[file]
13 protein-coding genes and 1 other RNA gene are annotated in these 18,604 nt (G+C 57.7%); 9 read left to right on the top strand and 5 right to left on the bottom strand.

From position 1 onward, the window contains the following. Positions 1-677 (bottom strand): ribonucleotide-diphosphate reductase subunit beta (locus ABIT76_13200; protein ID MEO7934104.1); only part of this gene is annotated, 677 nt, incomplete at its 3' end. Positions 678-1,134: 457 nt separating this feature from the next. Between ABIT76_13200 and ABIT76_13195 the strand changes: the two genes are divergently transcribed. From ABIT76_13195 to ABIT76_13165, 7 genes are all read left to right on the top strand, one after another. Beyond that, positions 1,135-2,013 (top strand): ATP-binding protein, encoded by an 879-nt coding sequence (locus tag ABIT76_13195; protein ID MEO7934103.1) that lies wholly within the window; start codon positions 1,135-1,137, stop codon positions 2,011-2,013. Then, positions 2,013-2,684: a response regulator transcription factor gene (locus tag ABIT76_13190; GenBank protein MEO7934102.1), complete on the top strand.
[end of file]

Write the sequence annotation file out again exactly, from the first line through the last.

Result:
13 protein-coding genes and 1 other RNA gene are annotated in these 18,604 nt (G+C 57.7%); 9 read left to right on the top strand and 5 right to left on the bottom strand.

From position 1 onward, the window contains the following. Positions 1-677 (bottom strand): ribonucleotide-diphosphate reductase subunit beta (locus ABIT76_13200; protein ID MEO7934104.1); only part of this gene is annotated, 677 nt, incomplete at its 3' end. Positions 678-1,134: 457 nt separating this feature from the next. Between ABIT76_13200 and ABIT76_13195 the strand changes: the two genes are divergently transcribed. From ABIT76_13195 to ABIT76_13165, 7 genes are all read left to right on the top strand, one after another. Beyond that, positions 1,135-2,013 (top strand): ATP-binding protein, encoded by an 879-nt coding sequence (locus tag ABIT76_13195; protein ID MEO7934103.1) that lies wholly within the window; start codon positions 1,135-1,137, stop codon positions 2,011-2,013. Then, positions 2,013-2,684: a response regulator transcription factor gene (locus tag ABIT76_13190; GenBank protein MEO7934102.1), complete on the top strand.